Of course, choice of a KR formalism and what structures it allows must serve many purposes. Knowledge extension and maintenance, record design, querying, reasoning, graph analysis, logic and consistency tests, planning, hypothesis generation, question and answering, and subset selections for external analysis are properly the purview of the KR formalism and its knowledge graph. Yet other tasks such as machine learning, natural language processing, data wrangling, statistical and probabalistic analysis, search indexes, and other data- and algorithm-intensive applications are often best supported by dedicated external applications. The structures to support these kinds of applications, or the ability to export them, must be built into the KR installation, with explicit consideration for the data forms and streams useful to possible third-party applications.


[1] The most common analogous terms to attributes are properties or characteristics; in the OWL language used by KBpedia, attributes are assigned to instances (called individuals) via property (relation) declarations.
[2] The act of categorization may thus involve intrinsic factors or external relationships, with the corresponding logics being either intensional or extensional.
[3] Arto Annila and Esa Kuismanen. 2009. “Natural Hierarchy Emerges from Energy Dispersal”. Biosystems 95, 3: 227–233. https://doi.org/10.1016/j.biosystems.2008.10.008
[4] Jørgen Fischer Nilsson. 2006. “Ontological Constitutions for Classes and Properties”. In Conceptual Structures: Inspiration and Application (Lecture Notes in Computer Science), 35–53.
[5] Jon Doyle. 1977. Hierarchy in Knowledge Representations. MIT Artificial Intelligence Laboratory. Retrieved October 24, 2017 from http://dspace.mit.edu/handle/1721.1/41988
[6] The first and more standard 3-color scheme was first explicated by J W von Goethe (1749-1832). What is actually more commonly used in design is a 4-color scheme from Ewald Hering (1834-1918).
[7] Michael K. Bergman. 2016. “A Foundational Mindset: Firstness, Secondness, Thirdness”. AI3:::Adaptive Information. Retrieved September 18, 2017 from http://www.mkbergman.com/1932/a-foundational-mindset-firstness-secondness-thirdness/
[8] Stanley Salthe. 2012. Hierarchical Structures. https://doi.org/10.1007/s10516-012-9185-0<
[9] Ron Cottam, Willy Ranson, and Roger Vounckx. 2016. “Hierarchy and the Nature of Information”. Information 7, 1: 1. https://doi.org/10.3390/info7010001
[10] Plato. “Phaedrus Dialog (page 265e)”. Perseus Digital Library. Retrieved November 11, 2017 from http://www.perseus.tufts.edu/hopper/text?doc=Perseus%3Atext%3A1999.01.0174%3Atext%3DPhaedrus%3Apage%3D265
[11] In the OWL 2 language used by KBpedia, a class is any arbitrary collection of objects. A class may contain any number of instances (called individuals) or a class may be a subclass of another. Instances and subclasses may belong to none, one or more classes. Both extension and intension may be used to assign instances to classes.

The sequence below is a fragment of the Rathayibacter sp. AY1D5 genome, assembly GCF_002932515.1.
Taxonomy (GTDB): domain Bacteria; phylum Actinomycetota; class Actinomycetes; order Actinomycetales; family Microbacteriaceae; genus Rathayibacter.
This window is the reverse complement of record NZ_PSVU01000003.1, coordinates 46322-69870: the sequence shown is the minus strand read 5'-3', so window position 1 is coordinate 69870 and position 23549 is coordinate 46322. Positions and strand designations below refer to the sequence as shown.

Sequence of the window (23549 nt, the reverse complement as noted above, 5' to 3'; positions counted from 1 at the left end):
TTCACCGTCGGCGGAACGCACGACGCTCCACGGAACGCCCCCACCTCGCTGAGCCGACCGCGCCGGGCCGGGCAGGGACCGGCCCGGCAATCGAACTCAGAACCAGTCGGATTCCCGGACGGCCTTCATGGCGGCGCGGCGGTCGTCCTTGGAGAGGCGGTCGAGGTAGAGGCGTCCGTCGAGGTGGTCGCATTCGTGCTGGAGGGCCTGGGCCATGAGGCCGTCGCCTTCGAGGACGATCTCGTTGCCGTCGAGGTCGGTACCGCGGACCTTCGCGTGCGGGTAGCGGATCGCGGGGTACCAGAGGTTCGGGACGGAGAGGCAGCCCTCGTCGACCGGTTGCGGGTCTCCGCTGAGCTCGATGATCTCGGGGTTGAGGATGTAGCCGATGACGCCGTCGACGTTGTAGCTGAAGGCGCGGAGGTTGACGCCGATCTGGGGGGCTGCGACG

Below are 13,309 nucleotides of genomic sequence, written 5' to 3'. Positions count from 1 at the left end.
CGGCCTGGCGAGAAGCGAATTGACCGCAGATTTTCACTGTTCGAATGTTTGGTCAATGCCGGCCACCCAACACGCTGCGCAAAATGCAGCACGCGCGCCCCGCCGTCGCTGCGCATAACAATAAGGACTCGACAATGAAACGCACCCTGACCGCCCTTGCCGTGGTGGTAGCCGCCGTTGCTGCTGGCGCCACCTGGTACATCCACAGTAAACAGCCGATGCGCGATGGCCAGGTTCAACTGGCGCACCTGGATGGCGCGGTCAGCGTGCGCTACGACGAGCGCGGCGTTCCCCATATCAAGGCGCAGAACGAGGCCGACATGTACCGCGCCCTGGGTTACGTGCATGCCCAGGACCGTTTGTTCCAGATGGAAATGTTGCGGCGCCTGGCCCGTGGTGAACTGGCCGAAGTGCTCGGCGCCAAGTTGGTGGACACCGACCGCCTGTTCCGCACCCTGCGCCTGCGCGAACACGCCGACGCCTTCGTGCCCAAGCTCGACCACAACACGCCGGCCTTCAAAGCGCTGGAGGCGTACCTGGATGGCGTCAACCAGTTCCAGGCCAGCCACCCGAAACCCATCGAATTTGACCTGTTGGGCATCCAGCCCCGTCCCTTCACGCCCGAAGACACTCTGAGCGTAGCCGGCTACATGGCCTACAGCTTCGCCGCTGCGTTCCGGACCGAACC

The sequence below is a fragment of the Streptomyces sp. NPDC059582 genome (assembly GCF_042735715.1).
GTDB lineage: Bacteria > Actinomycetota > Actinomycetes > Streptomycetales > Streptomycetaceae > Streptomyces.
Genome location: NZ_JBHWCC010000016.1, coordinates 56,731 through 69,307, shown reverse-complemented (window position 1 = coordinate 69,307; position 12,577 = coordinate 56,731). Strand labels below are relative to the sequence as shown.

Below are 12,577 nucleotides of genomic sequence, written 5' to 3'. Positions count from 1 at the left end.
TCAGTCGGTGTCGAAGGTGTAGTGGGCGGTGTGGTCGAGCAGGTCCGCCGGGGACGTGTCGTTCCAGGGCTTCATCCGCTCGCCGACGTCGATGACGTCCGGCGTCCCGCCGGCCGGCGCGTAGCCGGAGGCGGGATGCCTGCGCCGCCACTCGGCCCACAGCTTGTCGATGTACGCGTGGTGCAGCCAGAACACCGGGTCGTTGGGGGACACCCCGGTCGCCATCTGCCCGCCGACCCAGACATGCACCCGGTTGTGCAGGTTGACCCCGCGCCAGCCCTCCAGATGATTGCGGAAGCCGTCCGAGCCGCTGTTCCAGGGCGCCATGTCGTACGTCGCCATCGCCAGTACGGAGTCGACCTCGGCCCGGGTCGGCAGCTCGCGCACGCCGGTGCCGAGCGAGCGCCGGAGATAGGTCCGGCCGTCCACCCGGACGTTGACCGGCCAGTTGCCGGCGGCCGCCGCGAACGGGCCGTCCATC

[12] Adam Santoro, David Raposo, David G. T. Barrett, Mateusz Malinowski, Razvan Pascanu, Peter Battaglia, and Timothy Lillicrap. 2017. “A Simple Neural Network Module for Relational Reasoning”. arXiv:1706.01427 [cs]. Retrieved November 1, 2017 from http://arxiv.org/abs/1706.01427
[13] RDF graphs are more akin to the first sense; OWL 2 graphs more to the latter.
[14] In the semantic Web space, “ontology” was the original term because of the interest to capture the nature or being (Greek ὄντως, or ontós) of the knowledge domain at hand. Because the word ‘ontology’ is a bit intimidating, a better variant has proven to be the knowledge graph (because all semantic ontologies take the structural form of a graph).
[15] Michael K. Bergman. 2016. “Rationales for Typology Designs in Knowledge Bases”. AI3:::Adaptive Information. Retrieved September 18, 2017 from http://www.mkbergman.com/1952/rationales-for-typology-designs-in-knowledge-bases/

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Hierarchies in Knowledge Representation

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Some Basic Use Cases from KBpedia

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Structure needs to be a tangible part of thinking about a new knowledge representation (KR) installation, since many analytic choices need to be supported by the knowledge artifact. Different kinds of structure are best for different tools or kinds of analysis. The types of relations chosen for the artifact affects its structural aspects. These structures can be as simple and small as a few members in a list, to the entire knowledge graph fully linked to its internal and external knowledge sources.